The standard way to split the two circles and the two moons datasets is to use a polynomial kernel of degree 2 and at least 3 respectively.
To highlight the relationship between embedding and feature maps, we choose for these datasets specific architectures of the deep autoencoder of AECM. For the two moons dataset, we want the AECM to learn an embedding function approximating a polynomial of degree at least. Therefore, we use 3 layers with 20 units followed by a layers with a single unit. The decoder is the mirror of the encoder. For the two circles dataset, the encoder consists of a quadratic layer, i.e.
followed by a dense layer with a dimension 3 output. That way, the function associated to the encoder is a feature for a polynomial kernel of degree 2. The training just has to find the proper weights of the quadratic function. As for the decoder, it consists of a single layer. The AECM successfully clustered the two circles and two moons dataset, suggesting that it indeed learned embedding functions associated to polynomial kernels of degree 2 and at least 3, respectively.
Finally, the last dataset consisting of a square filled with a single class, we chose an \(\alpha\) lower than 1 for both CM and AECM. Such a setting, informs the model that the three classes will be very imbalanced. both models reacted differently. Indeed, only AECM was able to perfectly assign all the points to a single cluster.
Appendix 2: supplementary materials related to the clustering module
1.1 CM: hyperparameters
The clustering module depends on two hyperparameters: the size of the minibatches and the concentration of the Dirichlet prior. To visualize their influence on the clustering performance, we trained a CM on Pendigit with various sizes of batch and concentrations. Figure 9 shows the variation of the final ARI score for both a random (left) and a kmeans++ initialization (right). Both axes’ scales are logarithmic: exponential base for the xaxis and base 10 for the yaxis. Each combination is run once. The ARI of each dot is the average of the nine neighboring combinations. Black dots indicate an average ARI greater than the ones reported in Table 1.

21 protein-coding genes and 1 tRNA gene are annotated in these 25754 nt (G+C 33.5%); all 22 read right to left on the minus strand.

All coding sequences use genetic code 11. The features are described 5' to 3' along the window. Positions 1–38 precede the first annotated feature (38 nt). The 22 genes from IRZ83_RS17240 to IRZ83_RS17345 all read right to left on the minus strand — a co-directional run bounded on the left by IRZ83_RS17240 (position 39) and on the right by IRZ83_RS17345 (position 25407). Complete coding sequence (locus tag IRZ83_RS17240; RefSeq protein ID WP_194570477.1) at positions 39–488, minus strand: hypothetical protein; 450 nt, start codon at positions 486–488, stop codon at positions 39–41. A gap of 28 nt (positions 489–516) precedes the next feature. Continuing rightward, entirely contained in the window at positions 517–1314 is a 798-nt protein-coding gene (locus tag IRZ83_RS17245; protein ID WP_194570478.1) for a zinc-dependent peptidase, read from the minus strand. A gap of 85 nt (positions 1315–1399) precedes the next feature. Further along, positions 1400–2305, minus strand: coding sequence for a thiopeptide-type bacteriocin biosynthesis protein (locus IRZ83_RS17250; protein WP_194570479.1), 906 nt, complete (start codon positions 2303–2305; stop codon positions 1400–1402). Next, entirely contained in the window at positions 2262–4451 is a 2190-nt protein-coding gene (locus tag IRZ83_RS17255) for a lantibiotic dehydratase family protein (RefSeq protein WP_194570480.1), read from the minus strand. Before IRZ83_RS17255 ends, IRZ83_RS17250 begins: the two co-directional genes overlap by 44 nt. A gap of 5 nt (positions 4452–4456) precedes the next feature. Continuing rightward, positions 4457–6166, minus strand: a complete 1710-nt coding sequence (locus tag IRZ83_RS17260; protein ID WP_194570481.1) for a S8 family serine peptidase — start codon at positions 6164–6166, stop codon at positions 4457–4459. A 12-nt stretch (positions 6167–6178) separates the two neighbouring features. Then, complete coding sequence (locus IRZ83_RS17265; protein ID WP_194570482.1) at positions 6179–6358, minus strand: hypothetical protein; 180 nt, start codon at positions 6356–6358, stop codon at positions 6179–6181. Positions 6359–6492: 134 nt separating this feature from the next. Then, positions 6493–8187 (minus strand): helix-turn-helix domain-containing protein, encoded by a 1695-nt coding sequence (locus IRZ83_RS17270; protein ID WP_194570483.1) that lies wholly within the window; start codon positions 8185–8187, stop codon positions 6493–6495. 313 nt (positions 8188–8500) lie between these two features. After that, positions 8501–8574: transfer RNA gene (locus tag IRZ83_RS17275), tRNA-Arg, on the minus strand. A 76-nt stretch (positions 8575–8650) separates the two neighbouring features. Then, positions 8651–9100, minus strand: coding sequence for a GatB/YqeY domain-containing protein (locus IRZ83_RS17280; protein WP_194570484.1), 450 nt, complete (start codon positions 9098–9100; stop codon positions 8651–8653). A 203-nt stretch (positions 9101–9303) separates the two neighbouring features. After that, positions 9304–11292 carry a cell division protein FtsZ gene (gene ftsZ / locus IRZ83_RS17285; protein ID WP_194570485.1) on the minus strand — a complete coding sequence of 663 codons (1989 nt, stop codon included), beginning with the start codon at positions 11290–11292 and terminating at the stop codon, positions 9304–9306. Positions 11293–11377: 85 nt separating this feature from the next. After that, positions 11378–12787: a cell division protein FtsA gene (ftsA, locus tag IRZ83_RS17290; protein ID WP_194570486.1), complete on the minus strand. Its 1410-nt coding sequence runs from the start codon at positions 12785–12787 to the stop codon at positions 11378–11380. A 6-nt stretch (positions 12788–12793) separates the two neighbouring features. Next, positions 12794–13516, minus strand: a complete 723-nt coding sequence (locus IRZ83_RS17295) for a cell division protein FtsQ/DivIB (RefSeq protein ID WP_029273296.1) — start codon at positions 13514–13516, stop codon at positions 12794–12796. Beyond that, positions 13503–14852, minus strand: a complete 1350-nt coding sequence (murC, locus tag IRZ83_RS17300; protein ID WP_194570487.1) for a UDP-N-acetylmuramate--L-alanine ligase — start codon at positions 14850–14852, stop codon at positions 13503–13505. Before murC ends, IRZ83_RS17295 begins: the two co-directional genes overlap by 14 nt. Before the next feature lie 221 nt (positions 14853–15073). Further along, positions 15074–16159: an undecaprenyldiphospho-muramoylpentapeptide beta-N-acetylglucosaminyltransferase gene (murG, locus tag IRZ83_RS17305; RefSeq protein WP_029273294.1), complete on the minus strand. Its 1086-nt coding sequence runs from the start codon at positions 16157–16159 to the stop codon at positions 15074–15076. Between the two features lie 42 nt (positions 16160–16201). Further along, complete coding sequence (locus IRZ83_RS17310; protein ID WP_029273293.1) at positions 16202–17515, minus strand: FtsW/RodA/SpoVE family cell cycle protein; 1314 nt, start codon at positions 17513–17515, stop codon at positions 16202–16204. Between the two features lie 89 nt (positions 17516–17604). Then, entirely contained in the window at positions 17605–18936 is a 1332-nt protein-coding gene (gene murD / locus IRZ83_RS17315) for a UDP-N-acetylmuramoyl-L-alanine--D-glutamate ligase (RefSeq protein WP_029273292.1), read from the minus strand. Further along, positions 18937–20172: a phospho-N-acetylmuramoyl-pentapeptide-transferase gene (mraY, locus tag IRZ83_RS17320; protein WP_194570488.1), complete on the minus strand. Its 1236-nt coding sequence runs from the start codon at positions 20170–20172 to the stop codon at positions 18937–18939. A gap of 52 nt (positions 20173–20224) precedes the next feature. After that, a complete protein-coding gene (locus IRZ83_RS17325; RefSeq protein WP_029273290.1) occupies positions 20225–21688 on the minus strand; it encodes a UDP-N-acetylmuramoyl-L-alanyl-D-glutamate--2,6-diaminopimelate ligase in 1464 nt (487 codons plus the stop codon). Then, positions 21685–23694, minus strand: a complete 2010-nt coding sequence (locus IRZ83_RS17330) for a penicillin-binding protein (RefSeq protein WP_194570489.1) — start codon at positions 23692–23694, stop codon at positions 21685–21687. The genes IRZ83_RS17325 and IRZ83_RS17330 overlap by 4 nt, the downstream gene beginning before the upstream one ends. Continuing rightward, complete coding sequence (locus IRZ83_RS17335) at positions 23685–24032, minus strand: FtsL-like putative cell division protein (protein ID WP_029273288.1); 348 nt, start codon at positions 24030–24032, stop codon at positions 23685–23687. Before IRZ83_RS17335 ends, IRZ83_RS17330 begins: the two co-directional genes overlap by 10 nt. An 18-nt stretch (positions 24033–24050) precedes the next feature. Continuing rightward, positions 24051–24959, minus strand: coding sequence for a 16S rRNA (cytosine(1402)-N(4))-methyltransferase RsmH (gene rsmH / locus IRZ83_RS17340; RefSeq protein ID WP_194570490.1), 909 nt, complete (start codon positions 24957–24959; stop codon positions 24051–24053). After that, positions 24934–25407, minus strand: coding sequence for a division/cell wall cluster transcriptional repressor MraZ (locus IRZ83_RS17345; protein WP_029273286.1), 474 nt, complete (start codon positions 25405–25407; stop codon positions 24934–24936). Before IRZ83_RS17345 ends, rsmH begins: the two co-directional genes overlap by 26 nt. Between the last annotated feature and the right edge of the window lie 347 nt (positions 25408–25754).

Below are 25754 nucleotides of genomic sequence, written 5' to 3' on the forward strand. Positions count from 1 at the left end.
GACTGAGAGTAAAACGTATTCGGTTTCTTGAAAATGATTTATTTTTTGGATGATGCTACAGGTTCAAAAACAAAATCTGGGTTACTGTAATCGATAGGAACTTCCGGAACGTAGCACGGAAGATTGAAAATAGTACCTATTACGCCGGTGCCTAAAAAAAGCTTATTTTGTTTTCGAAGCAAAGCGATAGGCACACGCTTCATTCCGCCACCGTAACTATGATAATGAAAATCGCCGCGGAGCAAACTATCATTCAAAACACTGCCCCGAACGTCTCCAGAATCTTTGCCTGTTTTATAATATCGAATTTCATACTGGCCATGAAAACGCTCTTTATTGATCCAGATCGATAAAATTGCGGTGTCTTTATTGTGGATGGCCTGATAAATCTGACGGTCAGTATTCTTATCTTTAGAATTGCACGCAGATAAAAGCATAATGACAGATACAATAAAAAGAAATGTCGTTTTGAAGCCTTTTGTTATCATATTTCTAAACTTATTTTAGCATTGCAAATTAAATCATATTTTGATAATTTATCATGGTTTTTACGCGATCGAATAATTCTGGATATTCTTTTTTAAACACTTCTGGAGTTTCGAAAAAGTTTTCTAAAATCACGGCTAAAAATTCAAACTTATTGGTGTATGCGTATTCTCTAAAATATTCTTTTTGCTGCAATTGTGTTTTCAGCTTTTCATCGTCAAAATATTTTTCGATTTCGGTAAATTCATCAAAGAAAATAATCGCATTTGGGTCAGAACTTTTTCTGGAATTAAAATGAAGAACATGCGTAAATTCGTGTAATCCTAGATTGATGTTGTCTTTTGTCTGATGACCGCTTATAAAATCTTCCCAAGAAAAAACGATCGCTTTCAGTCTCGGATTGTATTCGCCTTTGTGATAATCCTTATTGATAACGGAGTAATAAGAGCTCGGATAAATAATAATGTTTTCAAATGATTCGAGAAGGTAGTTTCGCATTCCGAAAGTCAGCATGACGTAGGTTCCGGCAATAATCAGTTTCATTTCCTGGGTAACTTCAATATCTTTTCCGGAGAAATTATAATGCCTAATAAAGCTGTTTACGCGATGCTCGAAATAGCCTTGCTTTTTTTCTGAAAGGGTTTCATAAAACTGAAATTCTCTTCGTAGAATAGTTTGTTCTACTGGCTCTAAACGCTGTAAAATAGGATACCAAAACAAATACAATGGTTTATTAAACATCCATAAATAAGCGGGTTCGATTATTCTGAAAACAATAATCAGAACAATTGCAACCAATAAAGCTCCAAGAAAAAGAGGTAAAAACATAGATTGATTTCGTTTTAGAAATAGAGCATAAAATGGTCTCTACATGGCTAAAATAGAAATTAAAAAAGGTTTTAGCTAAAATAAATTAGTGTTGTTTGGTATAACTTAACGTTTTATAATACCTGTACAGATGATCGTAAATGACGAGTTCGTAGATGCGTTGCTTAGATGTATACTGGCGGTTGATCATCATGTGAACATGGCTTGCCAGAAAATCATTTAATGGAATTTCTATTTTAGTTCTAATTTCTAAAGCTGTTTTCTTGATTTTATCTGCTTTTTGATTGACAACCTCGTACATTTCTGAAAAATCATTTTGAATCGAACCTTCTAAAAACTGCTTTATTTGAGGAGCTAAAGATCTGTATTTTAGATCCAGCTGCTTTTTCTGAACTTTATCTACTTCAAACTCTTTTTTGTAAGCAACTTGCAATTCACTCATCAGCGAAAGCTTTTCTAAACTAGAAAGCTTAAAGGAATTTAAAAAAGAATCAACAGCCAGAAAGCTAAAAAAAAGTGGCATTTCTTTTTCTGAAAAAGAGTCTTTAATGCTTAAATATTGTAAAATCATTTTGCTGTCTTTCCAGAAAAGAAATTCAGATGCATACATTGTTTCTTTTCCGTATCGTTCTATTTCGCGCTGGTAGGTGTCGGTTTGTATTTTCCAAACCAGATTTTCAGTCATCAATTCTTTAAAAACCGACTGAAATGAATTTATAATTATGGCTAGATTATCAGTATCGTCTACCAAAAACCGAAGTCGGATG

There is a lower bound on \(\alpha\) under which the optimization of a randomly initialized model underperforms or fails. The kmeans++ initialization removes this border and spreads out the wellperforming area. The distribution in both settings means that the hyperparameters can be tuned by fitting a bivariate Gaussian distribution.
1.2 CM: asymmetric prior
So far we considered only symmetric Dirichlet priors (\(\varvec{\alpha }= \alpha {\varvec{1}}_K, \, \alpha \in {\mathbb {R}}^+\)) regardless of the imbalance between the labels. Here, we repeat the previous experiment using the true labels distribution as the prior, i.e. \(\varvec{\alpha }= \alpha {\varvec{f}}\) where \({\varvec{f}} \langle f_k\rangle _K \in {\mathbb {S}}^K\) is the frequency of each label. In terms of implementation, \(E_4\) is computed by sorting both \({\varvec{\alpha }}\) and \(\varvec{\gamma }_i\). We evaluate results on the \(10\times 73\)k and Pendigit datasets, which have unbalance and balanced classes, respectively. We consider here only random initializations. Again, black dots indicate an average ARI greater than the ones reported in Table 1.
Figure 10b contains more black dots and a larger red area compared to 10a. The changes are greater than between Figs. 10c and 9b. This discrepancy between the datasets illustrates that unbalanced ones benefit more from a custom prior. However, a higher concentration is needed to enforce the distribution: the lower bound on \(\alpha\) is higher in Fig. 10b and c than in 10a and 9a, respectively. Using the true class distribution, especially if the data is unbalanced, does ease the hyperparameter selection. Nevertheless, such an information is not always known a priori.
1.3 CM: merging clusters with \(E_3\)
We claimed in Sect. 3.2 that \(E_3\) favors the merging of clusters. To illustrate this phenomenon, we train CM\({}^r\) on the 5 Gaussians dataset with twice the number of true clusters (i.e., \(K=10\)). We compare three variants of CM’s loss function: without \(E_3\), with \(E_3\) and with \(E_3\) multiplied by 1.5. The final centroids and clustering are depicted in Fig. 11. For legibility, overlapping centroids are slightly shifted using a Gaussian noise.
A vanilla CM (Fig. 11b) correctly positions five pairs of centroids on top of the true cluster centroids. Without \(E_3\) (Fig. 11a), the model fails to merge the clusters properly. While five centroids are close to each of the true cluster, the five remaining are gathered around 0. Conversely, if \(E_3\) is weighted stronger (Fig. 11c), the model becomes so prone to merge clusters that it partitions the left cloud using only two groups of centroids.
1.4 CM: clustering performance
Table 11 contains the full clustering results for CM, including standard deviation and the best run.